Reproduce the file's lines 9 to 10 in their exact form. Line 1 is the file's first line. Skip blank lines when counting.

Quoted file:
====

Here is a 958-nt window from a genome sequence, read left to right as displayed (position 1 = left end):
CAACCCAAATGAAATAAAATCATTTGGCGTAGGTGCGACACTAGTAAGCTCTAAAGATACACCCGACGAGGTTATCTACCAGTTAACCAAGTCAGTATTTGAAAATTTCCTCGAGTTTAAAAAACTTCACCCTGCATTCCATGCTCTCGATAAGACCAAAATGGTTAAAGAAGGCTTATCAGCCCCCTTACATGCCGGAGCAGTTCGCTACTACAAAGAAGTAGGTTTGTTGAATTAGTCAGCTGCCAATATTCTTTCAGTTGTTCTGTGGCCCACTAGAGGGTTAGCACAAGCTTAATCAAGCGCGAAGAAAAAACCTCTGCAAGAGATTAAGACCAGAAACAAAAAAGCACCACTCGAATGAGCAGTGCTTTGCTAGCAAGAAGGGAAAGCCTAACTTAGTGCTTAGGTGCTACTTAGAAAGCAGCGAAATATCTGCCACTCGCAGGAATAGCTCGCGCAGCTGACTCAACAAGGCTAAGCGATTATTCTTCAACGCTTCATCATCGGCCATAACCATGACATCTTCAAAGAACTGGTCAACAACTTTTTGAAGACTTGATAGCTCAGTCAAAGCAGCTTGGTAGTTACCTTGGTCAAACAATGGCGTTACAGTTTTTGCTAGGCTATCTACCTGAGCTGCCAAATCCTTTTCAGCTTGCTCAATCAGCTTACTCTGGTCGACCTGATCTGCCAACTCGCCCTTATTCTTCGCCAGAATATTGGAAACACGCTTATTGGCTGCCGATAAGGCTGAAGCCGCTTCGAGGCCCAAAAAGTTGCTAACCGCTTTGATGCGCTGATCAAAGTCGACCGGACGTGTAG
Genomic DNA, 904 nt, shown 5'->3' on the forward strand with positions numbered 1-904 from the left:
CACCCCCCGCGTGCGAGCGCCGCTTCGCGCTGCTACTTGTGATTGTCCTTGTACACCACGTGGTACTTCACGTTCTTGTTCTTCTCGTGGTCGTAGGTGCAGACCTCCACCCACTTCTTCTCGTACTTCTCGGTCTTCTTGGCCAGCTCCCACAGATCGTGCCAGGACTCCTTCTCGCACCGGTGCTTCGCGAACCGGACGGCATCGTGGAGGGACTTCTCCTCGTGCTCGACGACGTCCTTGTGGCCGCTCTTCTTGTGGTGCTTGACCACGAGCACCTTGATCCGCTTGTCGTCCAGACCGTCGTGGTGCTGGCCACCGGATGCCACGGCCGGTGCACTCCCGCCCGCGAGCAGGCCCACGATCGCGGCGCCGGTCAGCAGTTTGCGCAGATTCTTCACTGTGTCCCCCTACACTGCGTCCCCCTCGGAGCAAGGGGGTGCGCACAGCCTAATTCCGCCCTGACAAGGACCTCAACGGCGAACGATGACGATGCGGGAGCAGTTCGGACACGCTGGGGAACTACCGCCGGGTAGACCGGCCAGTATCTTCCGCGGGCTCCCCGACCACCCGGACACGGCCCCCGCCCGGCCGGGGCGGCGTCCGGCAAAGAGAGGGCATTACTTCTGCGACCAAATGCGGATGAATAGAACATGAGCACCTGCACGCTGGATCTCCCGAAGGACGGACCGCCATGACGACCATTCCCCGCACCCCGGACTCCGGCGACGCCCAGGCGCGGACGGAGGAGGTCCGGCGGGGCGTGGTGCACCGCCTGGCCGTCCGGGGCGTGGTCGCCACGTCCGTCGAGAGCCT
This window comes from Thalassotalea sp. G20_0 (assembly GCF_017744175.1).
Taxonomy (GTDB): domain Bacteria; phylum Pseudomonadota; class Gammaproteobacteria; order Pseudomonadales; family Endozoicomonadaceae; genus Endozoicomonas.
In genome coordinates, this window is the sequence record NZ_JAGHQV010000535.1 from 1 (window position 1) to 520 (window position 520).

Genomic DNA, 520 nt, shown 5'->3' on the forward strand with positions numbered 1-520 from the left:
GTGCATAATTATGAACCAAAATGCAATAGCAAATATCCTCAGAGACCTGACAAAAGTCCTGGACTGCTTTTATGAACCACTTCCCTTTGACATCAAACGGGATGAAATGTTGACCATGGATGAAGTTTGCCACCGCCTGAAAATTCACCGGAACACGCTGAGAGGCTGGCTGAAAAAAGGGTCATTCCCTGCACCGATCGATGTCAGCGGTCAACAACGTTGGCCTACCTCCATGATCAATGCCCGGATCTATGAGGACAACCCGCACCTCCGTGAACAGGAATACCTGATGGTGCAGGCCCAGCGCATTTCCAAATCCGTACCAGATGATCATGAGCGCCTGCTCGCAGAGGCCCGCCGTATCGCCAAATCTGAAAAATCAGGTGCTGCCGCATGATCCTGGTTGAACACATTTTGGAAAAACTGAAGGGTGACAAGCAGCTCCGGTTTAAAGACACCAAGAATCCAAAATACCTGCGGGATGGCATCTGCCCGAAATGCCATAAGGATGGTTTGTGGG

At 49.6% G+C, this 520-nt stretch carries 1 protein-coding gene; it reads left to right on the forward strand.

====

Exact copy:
GTGCATAATTATGAACCAAAATGCAATAGCAAATATCCTCAGAGACCTGACAAAAGTCCTGGACTGCTTTTATGAACCACTTCCCTTTGACATCAAACGGGATGAAATGTTGACCATGGATGAAGTTTGCCACCGCCTGAAAATTCACCGGAACACGCTGAGAGGCTGGCTGAAAAAAGGGTCATTCCCTGCACCGATCGATGTCAGCGGTCAACAACGTTGGCCTACCTCCATGATCAATGCCCGGATCTATGAGGACAACCCGCACCTCCGTGAACAGGAATACCTGATGGTGCAGGCCCAGCGCATTTCCAAATCCGTACCAGATGATCATGAGCGCCTGCTCGCAGAGGCCCGCCGTATCGCCAAATCTGAAAAATCAGGTGCTGCCGCATGATCCTGGTTGAACACATTTTGGAAAAACTGAAGGGTGACAAGCAGCTCCGGTTTAAAGACACCAAGAATCCAAAATACCTGCGGGATGGCATCTGCCCGAAATGCCATAAGGATGGTTTGTGGG

At 49.6% G+C, this 520-nt stretch carries 1 protein-coding gene; it reads left to right on the forward strand.